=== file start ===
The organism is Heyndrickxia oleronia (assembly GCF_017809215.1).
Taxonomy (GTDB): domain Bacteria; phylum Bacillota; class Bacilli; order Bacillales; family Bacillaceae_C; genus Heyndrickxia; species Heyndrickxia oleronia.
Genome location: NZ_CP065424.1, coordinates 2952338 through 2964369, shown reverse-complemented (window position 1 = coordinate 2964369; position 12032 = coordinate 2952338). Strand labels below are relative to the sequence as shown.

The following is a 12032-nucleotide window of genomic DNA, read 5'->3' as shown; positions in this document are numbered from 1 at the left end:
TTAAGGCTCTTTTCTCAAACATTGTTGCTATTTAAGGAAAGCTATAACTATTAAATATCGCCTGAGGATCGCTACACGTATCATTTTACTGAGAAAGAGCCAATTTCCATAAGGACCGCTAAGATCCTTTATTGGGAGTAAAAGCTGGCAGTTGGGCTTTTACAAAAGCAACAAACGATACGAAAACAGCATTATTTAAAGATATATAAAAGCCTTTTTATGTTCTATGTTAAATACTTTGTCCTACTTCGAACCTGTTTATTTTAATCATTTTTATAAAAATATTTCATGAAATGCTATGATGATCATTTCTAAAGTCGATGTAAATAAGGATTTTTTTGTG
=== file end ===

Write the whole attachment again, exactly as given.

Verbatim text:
The organism is Heyndrickxia oleronia (assembly GCF_017809215.1).
Taxonomy (GTDB): domain Bacteria; phylum Bacillota; class Bacilli; order Bacillales; family Bacillaceae_C; genus Heyndrickxia; species Heyndrickxia oleronia.
Genome location: NZ_CP065424.1, coordinates 2952338 through 2964369, shown reverse-complemented (window position 1 = coordinate 2964369; position 12032 = coordinate 2952338). Strand labels below are relative to the sequence as shown.

The following is a 12032-nucleotide window of genomic DNA, read 5'->3' as shown; positions in this document are numbered from 1 at the left end:
TTAAGGCTCTTTTCTCAAACATTGTTGCTATTTAAGGAAAGCTATAACTATTAAATATCGCCTGAGGATCGCTACACGTATCATTTTACTGAGAAAGAGCCAATTTCCATAAGGACCGCTAAGATCCTTTATTGGGAGTAAAAGCTGGCAGTTGGGCTTTTACAAAAGCAACAAACGATACGAAAACAGCATTATTTAAAGATATATAAAAGCCTTTTTATGTTCTATGTTAAATACTTTGTCCTACTTCGAACCTGTTTATTTTAATCATTTTTATAAAAATATTTCATGAAATGCTATGATGATCATTTCTAAAGTCGATGTAAATAAGGATTTTTTTGTG